Saturday, October 22, 2005

Poem of the Day

Lorca by William Baurle. What an excellent poem! The final two stanzas are fantastic and I love the glimmering imagery throughout. Well done, Bill.

4 comments:

Bill said...

Thank you very much, Rob. That's actually a pre-PFFA (meaning, pre-writing workshop/class of any kind, not just online)poem which I dug up the other day and had forgotten about. It's full of things PFFAers can't stand: darkness, moon, soul, heart,--- but even after some revisions these things stayed in.

I disabled comments to my blog quite a while back. It's a long story. But thank you very kindly for mentioning my poem.

And your daughter is just beautiful. My eldest boy is eight now and it's amazing how time is slipping away. Best wishes and regards to you, Rob.

Rob Mackenzie said...

Very fine poem, Bill. Of course, words like moon, soul, heart are hard to use well, but you use them very effectively in your poem.

I have been thinking for a while about issuing a challenge in which people have to write a poem that includes certain problematic words. I'm still thinking out the detail.

I know what you mean about time slipping away.

Cheers.

Bill said...

I've wanted to start a thread at PFFA which deals in some way with what I'll call a kind of poetic rhetoric: does it have a place in poetry? If so, who can get away with it, and why, citing examples. How is this "poetic rhetoric" distinguishable from cliche? Does such a thing exist, or am I just crazy?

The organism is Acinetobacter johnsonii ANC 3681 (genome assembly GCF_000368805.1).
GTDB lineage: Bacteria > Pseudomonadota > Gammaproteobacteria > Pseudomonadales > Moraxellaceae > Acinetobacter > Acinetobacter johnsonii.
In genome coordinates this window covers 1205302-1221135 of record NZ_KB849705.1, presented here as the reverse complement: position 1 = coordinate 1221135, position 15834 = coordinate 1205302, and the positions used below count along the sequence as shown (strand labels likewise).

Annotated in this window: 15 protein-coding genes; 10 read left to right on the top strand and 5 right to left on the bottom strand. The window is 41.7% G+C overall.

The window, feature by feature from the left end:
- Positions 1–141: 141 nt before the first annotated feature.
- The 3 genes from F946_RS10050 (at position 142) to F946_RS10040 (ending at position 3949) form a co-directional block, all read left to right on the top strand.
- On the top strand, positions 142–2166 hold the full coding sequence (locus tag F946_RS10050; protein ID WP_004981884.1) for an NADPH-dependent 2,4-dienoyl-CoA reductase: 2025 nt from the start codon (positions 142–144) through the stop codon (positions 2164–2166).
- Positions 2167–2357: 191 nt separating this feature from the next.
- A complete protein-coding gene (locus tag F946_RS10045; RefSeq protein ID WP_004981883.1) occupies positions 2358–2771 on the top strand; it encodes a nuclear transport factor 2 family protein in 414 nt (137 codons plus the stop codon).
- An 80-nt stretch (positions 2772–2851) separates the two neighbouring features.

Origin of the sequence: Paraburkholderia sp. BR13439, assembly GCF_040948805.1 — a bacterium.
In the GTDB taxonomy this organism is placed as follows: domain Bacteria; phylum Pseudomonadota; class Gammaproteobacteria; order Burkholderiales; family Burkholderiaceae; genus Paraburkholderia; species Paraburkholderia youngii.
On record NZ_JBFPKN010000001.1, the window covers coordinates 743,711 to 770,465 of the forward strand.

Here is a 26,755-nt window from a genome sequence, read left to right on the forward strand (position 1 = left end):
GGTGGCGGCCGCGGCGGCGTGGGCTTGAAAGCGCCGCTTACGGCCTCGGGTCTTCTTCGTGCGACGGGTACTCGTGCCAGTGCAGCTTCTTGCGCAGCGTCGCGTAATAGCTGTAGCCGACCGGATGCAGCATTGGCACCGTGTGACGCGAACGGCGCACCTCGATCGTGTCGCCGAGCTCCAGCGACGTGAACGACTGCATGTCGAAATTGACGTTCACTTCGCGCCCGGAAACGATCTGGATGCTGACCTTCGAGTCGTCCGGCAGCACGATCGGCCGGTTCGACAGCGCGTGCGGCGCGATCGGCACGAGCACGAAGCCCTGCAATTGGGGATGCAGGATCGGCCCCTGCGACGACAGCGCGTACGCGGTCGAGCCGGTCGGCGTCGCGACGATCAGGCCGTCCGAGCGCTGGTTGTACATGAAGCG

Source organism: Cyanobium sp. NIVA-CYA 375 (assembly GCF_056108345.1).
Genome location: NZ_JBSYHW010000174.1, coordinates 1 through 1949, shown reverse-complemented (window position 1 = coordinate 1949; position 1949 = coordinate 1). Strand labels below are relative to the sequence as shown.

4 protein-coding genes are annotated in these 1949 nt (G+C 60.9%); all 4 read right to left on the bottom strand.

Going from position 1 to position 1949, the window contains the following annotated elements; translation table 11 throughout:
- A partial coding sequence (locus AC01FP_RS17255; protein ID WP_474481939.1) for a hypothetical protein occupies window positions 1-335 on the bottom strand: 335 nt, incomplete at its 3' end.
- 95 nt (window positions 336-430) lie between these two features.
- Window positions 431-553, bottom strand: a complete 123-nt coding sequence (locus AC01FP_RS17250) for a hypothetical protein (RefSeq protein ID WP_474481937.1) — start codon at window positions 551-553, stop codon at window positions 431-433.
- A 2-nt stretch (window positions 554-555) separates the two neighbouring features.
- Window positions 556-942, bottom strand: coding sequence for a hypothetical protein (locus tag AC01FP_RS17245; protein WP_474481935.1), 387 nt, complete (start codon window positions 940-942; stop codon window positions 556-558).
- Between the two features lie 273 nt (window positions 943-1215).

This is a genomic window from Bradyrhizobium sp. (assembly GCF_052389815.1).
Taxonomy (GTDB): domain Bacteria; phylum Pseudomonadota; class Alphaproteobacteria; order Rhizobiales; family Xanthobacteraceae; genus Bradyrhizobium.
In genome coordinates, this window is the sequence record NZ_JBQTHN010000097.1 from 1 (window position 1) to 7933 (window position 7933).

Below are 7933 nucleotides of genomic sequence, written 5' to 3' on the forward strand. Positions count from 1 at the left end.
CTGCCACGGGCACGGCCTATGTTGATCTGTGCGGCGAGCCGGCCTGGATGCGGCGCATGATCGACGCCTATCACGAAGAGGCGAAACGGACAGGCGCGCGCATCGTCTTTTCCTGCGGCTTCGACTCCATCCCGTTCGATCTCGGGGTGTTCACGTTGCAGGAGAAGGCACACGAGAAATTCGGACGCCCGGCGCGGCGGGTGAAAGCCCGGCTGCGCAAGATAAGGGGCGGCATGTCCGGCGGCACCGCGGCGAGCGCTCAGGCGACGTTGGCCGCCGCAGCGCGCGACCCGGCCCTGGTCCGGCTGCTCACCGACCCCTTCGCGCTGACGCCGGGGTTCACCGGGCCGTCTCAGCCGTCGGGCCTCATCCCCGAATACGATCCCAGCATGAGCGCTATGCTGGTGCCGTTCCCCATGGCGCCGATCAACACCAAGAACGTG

The Sphere had a thread about "High-style" or "high talk" or something like that, which I think touched a wee bit on rhetoric, or at least what I think of as a kind of rhetorical mode or style.

In some poets, particularly Yeats and Lorca, I always get a feeling of deja-vu (sp?) when I read them. I come across particular words and even images which I'm almost sure I've seen them use fairly frequently; but for some reason they can get away with it: it's a part of their style. But if some hapless newbie at PFFA tried it, they'd surely get trounced, and probably deservedly so.

Rob Mackenzie said...

I think that would be an interesting thread.

I've made comments on Carol Ann Duffy's latest collection in my latest post. Her favourite word throughout her poems is "gift", which occurs again and again in different collections. She gets away with it too. In fact, it's seen as an important motif by which to understand her work.

So I think poetic rhetoric does exist, and is distinguishable from cliché, but exactly how we make these distinctions would make for an interesting discussion.